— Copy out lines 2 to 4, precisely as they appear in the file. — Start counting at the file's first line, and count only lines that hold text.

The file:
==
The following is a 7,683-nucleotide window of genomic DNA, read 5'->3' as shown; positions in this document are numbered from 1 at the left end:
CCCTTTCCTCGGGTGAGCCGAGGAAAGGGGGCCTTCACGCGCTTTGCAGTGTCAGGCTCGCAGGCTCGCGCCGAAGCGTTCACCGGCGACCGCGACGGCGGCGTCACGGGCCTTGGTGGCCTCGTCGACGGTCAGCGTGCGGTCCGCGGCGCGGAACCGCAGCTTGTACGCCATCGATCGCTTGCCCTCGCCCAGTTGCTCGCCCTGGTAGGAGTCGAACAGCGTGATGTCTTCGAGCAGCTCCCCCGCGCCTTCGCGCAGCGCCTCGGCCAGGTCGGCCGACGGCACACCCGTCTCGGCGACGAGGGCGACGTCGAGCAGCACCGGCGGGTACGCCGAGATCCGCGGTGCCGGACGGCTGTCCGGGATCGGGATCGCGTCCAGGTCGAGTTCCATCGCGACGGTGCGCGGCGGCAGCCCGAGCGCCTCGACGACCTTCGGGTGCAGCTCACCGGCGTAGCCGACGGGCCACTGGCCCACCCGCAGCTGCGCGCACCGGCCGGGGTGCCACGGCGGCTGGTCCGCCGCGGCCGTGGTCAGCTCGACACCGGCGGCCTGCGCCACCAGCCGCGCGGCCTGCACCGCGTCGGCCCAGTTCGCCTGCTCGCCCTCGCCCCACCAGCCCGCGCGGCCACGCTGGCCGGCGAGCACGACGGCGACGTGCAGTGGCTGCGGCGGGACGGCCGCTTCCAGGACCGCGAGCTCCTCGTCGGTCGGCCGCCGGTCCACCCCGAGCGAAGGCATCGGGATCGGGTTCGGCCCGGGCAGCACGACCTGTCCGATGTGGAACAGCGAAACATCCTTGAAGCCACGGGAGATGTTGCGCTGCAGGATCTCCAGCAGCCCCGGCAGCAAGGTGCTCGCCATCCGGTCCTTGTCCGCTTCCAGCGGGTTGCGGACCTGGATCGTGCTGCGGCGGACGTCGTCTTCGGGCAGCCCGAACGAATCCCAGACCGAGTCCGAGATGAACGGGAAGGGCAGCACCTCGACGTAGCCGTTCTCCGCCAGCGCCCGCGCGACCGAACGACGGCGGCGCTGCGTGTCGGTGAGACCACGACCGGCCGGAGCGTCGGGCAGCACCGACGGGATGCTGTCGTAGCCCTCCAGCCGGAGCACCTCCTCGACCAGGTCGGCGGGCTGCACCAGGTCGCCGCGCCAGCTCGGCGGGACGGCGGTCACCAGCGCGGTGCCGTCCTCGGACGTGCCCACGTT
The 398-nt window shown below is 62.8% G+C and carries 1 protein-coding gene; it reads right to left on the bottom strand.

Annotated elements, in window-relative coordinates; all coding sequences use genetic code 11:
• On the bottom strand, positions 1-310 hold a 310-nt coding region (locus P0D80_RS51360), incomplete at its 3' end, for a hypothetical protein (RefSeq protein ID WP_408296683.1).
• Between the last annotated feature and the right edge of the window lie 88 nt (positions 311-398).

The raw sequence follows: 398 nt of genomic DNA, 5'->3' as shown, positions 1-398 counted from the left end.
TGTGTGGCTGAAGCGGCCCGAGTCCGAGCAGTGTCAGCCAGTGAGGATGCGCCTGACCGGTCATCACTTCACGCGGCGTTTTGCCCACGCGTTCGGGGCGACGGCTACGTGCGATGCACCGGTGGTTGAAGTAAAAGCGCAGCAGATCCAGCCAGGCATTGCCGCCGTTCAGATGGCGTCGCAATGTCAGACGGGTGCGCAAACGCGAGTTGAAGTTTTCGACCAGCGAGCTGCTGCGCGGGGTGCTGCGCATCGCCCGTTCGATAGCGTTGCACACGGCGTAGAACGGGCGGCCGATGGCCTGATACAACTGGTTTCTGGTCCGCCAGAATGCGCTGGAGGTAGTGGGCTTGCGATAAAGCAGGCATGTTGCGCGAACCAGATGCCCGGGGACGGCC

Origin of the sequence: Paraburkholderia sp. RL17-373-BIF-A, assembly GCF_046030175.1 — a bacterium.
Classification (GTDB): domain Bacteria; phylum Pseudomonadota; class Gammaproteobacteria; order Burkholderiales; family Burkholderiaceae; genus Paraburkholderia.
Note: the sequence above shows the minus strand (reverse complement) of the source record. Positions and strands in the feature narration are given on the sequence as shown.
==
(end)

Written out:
CCCTTTCCTCGGGTGAGCCGAGGAAAGGGGGCCTTCACGCGCTTTGCAGTGTCAGGCTCGCAGGCTCGCGCCGAAGCGTTCACCGGCGACCGCGACGGCGGCGTCACGGGCCTTGGTGGCCTCGTCGACGGTCAGCGTGCGGTCCGCGGCGCGGAACCGCAGCTTGTACGCCATCGATCGCTTGCCCTCGCCCAGTTGCTCGCCCTGGTAGGAGTCGAACAGCGTGATGTCTTCGAGCAGCTCCCCCGCGCCTTCGCGCAGCGCCTCGGCCAGGTCGGCCGACGGCACACCCGTCTCGGCGACGAGGGCGACGTCGAGCAGCACCGGCGGGTACGCCGAGATCCGCGGTGCCGGACGGCTGTCCGGGATCGGGATCGCGTCCAGGTCGAGTTCCATCGCGACGGTGCGCGGCGGCAGCCCGAGCGCCTCGACGACCTTCGGGTGCAGCTCACCGGCGTAGCCGACGGGCCACTGGCCCACCCGCAGCTGCGCGCACCGGCCGGGGTGCCACGGCGGCTGGTCCGCCGCGGCCGTGGTCAGCTCGACACCGGCGGCCTGCGCCACCAGCCGCGCGGCCTGCACCGCGTCGGCCCAGTTCGCCTGCTCGCCCTCGCCCCACCAGCCCGCGCGGCCACGCTGGCCGGCGAGCACGACGGCGACGTGCAGTGGCTGCGGCGGGACGGCCGCTTCCAGGACCGCGAGCTCCTCGTCGGTCGGCCGCCGGTCCACCCCGAGCGAAGGCATCGGGATCGGGTTCGGCCCGGGCAGCACGACCTGTCCGATGTGGAACAGCGAAACATCCTTGAAGCCACGGGAGATGTTGCGCTGCAGGATCTCCAGCAGCCCCGGCAGCAAGGTGCTCGCCATCCGGTCCTTGTCCGCTTCCAGCGGGTTGCGGACCTGGATCGTGCTGCGGCGGACGTCGTCTTCGGGCAGCCCGAACGAATCCCAGACCGAGTCCGAGATGAACGGGAAGGGCAGCACCTCGACGTAGCCGTTCTCCGCCAGCGCCCGCGCGACCGAACGACGGCGGCGCTGCGTGTCGGTGAGACCACGACCGGCCGGAGCGTCGGGCAGCACCGACGGGATGCTGTCGTAGCCCTCCAGCCGGAGCACCTCCTCGACCAGGTCGGCGGGCTGCACCAGGTCGCCGCGCCAGCTCGGCGGGACGGCGGTCACCAGCGCGGTGCCGTCCTCGGACGTGCCCACGTT
The 398-nt window shown below is 62.8% G+C and carries 1 protein-coding gene; it reads right to left on the bottom strand.

Annotated elements, in window-relative coordinates; all coding sequences use genetic code 11: